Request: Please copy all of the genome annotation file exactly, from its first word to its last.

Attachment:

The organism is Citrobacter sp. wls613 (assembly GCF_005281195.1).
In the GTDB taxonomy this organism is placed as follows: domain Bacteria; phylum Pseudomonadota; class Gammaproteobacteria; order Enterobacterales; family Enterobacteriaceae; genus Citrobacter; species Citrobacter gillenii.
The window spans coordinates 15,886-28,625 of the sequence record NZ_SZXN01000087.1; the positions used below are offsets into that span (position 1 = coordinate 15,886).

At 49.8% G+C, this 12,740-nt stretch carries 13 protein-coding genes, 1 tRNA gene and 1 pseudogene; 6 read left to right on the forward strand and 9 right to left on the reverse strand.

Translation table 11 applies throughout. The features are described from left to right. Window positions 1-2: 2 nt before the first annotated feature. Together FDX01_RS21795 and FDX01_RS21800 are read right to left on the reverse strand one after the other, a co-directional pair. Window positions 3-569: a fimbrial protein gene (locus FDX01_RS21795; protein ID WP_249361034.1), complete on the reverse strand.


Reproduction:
The organism is Citrobacter sp. wls613 (assembly GCF_005281195.1).
In the GTDB taxonomy this organism is placed as follows: domain Bacteria; phylum Pseudomonadota; class Gammaproteobacteria; order Enterobacterales; family Enterobacteriaceae; genus Citrobacter; species Citrobacter gillenii.
The window spans coordinates 15,886-28,625 of the sequence record NZ_SZXN01000087.1; the positions used below are offsets into that span (position 1 = coordinate 15,886).

At 49.8% G+C, this 12,740-nt stretch carries 13 protein-coding genes, 1 tRNA gene and 1 pseudogene; 6 read left to right on the forward strand and 9 right to left on the reverse strand.

Translation table 11 applies throughout. The features are described from left to right. Window positions 1-2: 2 nt before the first annotated feature. Together FDX01_RS21795 and FDX01_RS21800 are read right to left on the reverse strand one after the other, a co-directional pair. Window positions 3-569: a fimbrial protein gene (locus FDX01_RS21795; protein ID WP_249361034.1), complete on the reverse strand.